Tama Imperialstar 5-piece Drum Set

Like many others I’ve spent countless hours researching for the right drum set that could hold up to the abuse of a heavy hitter and still not break the bank. I’ve played on many sets, mostly Pearl Forums, and although built well, I never really felt comfortable with them. I eventually narrowed down my search to the Tama Imperialstar and the Gretsch Blackhawk. Both kits have amazing reviews and most concluded that you couldn’t go wrong with either one.

For a comparison Tama Imperialstar features:

  • Price: $749.99
  • poplar shells
  • 22″ x 18″ kick
  • 10″ x 8″ and 12″ x 9″ toms
  • 16″ x 14″ floor tom
  • 14″ x 5-1/2″ snare
  • All hardware and cymbals included. (Meinl HCS: 14″ hi-hats, 16″ crash, and 20″ ride)

Gretsch Blackhawk features:

  • Price $899.99
  • poplar and basswood shells
  • 22″ x 18″ kick
  • 12″ x 9″ and 13″ x 10″ toms
  • 16″ x 16″ floor tom
  • 14″ x 6-1/2″ snare
  • All hardware and cymbals included. (Sabian SBR: 14″ hi-hats, 16″ crash, 20″ ride and free 10″ splash)
  • (Product information provided by the musiciansfriend.com website.)

The tom sizes on both sets work for me. I wanted a 22″ x 18″ kick and a 12″ x 9″ main tom. And even though I prefer Sabians over Meinl, I already had Sabians from my last set. I eventually chose the Tama Imperialstar because it was closer to my price range. (This may have been a Gretsch review if I had a bigger budget.)

Shipping was quicker than I expected, but one of the two boxes had a large football-shaped hole in it. Luckily there was no damage to anything inside. The setup was easy. If you have absolutely no idea what you are doing then you’re in luck because both paper and dvd instructions are included.

The two main toms and the snare come already put together and tuned rather nicely, only leaving the kick and the floor tom for you to put together. I would recommend buying heads along with the kit because the stock ones won’t last long, especially if you’re a heavy hitter and practice nearly every other day, (me).

The cymbal stands are built nicely. Very heavy and sturdy. My only complaint is that there are no memory locks. The cymbals sound better than I expected. I have not used the hi-hats but the 16″ crash sounds nice and glassy and dissipates quickly. The 20″ ride is good but the bell didn’t impress me.

Overall, I’m very satisfied with this set. It feels comfortable, reliable and didn’t break the bank. Thank you Tama for an amazing set that will bring countless hours of entertainment. I hope this review will help anyone who is looking for a intermediate set on a budget. Feel free to ask questions for anything I didn’t cover.

Cinco de Mayo

Hello everyone, today is Cinco de Mayo which is Spanish for fifth of May. Today is often mistaken for Mexico’s Independence Day, which is celebrated on September 16th. Cinco de Mayo is actually the commemoration of the Mexican victory over the French at the battle of Puebla in 1862.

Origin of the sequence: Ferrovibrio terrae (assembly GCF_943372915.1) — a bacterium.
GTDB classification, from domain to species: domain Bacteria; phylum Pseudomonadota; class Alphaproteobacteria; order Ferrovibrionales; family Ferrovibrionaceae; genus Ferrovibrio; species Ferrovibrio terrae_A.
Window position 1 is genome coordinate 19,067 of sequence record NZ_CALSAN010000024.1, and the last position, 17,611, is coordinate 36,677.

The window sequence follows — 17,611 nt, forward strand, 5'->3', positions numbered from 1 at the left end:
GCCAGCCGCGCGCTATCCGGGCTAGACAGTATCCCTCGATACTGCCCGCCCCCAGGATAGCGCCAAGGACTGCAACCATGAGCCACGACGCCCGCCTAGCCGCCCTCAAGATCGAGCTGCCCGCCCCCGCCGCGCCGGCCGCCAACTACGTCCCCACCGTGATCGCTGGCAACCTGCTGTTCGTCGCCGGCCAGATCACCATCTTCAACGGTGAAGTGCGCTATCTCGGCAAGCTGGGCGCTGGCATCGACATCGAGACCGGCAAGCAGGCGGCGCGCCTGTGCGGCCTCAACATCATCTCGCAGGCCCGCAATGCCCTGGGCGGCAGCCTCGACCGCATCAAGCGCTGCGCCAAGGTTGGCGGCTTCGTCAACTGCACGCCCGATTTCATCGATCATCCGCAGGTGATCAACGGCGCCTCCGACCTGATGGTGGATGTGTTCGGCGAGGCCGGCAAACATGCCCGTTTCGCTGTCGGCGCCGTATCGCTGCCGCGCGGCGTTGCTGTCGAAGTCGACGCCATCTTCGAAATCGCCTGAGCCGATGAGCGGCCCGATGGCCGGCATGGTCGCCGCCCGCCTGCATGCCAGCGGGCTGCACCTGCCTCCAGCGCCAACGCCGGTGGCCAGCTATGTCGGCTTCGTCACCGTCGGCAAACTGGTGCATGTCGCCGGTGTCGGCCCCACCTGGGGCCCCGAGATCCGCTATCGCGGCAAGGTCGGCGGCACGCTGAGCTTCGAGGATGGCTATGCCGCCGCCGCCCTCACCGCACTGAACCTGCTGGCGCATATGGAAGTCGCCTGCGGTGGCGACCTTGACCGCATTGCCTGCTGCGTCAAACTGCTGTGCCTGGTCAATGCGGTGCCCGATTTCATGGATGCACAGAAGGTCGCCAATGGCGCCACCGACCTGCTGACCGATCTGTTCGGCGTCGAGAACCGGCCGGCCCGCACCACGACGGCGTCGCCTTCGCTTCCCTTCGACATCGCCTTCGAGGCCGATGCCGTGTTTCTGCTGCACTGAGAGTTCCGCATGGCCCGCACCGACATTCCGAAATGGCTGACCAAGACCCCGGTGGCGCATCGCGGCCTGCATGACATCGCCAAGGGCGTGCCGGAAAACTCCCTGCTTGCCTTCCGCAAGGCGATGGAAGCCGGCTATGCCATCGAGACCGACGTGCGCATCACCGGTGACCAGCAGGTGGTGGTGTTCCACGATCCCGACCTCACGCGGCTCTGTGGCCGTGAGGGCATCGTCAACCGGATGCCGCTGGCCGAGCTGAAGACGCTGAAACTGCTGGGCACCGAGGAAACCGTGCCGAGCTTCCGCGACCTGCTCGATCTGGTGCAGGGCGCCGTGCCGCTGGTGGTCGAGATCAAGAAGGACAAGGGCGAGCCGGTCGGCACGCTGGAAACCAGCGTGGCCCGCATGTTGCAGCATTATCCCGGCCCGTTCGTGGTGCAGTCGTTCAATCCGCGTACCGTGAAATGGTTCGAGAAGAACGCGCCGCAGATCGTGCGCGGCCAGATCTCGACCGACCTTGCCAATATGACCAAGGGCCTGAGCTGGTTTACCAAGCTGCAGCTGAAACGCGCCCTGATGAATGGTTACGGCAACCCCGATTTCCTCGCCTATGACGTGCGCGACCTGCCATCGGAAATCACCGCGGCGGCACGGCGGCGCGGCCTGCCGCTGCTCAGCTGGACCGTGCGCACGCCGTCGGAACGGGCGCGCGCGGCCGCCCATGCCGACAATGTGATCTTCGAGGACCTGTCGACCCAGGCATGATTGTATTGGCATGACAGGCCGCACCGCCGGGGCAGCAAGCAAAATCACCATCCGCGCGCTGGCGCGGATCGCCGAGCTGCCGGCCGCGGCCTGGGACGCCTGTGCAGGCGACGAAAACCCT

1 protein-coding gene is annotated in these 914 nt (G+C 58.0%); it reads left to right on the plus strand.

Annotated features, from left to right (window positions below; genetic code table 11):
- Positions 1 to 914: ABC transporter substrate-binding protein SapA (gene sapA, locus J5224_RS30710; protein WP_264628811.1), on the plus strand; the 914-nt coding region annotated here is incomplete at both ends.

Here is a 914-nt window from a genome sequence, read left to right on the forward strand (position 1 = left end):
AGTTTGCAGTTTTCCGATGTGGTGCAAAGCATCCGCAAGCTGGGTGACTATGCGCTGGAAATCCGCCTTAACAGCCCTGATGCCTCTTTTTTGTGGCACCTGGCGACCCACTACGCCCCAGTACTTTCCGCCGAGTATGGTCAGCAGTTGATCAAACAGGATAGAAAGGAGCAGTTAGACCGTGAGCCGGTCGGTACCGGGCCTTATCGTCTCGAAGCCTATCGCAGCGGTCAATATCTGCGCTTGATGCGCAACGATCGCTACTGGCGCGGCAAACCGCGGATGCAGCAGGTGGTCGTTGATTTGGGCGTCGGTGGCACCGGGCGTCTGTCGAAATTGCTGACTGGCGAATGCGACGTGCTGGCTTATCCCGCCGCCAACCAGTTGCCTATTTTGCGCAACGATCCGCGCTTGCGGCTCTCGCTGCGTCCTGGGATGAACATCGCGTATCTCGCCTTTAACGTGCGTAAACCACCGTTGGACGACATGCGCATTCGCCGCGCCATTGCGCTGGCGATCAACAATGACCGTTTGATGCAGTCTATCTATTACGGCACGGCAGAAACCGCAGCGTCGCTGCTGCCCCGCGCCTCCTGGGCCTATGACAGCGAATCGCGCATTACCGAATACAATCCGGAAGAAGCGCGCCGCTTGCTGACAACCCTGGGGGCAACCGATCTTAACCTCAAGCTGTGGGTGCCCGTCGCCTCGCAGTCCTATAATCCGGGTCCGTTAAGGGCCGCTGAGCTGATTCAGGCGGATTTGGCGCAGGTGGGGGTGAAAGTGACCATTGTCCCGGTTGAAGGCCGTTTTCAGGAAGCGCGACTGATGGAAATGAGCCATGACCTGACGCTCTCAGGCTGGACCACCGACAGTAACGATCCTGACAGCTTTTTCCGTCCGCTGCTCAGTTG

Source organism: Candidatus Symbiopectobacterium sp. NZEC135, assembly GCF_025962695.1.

Before the battle of Puebla, Mexico was in debt to a few countries such as France, Spain and England, because of the Mexican-American War of 1846, the Mexican Civil War of 1858, and the Reform Wars between 1857 to 1861. In July of 1861, Mexico decided to put a two year hold on foreign debt payments. As a result, France, Spain and Britain sent naval forces to collect payment. After negotiations, Britain and Spain withdrew, but Napoleon III used this as an excuse to expand his empire and invade Mexico. At this time the American Civil War was beginning and America could offer little more than political support to Mexico.

In late 1861 France invaded Mexico, driving them into retreat until France encountered heavy resistance at the forts of Leroto and Guadalupe near Puebla. Outnumbered and more poorly equipped, the Mexican Militia stopped the invasion. Although this victory helped unite the people of Mexico and boosted morale, it was short lived. After word of the Mexican victory reached Napoleon III, he sent in a much larger force of 30,000 (although unsupported by the French population) and took control of Mexico City, establishing Maximilian as the ruler in 1864.

In 1865, the American Civil War ended and military assistance could be sent to the neighboring country. In 1867, Mexico was finally able to push out the French invaders and Maximilian was executed.

Cinco de Mayo, once a regional event in the town of Puebla has expanded across the globe. In Mexico it is mainly a regional celebration, but in the United States the holiday seems to grow in popularity every year. Many people host parties with traditional folk music and Mexican food and beverages. An air guitar competition is held in the Cayman Islands, which are located in the western Caribbean. And Vancouver an annual sky-diving event is held to celebrate the holiday.

Whether you’re sky-diving, going to a party or staying home and reading blogs, have a great Cinco de Mayo and enjoy the weekend.

Earth Day 2012

Bryce Canyon, Utah
Bryce Canyon, Utah

Today is the 42 Annual Earth day. Senator Gaylord Nelson from Wisconsin created Earth Day as a “teach-in” to help inform people about environmental awareness. He aimed to raise the issue of pollution from a small group of people to a national level. This issue quickly exceeded the bounds of the United States and Earth Day is recognized in many countries.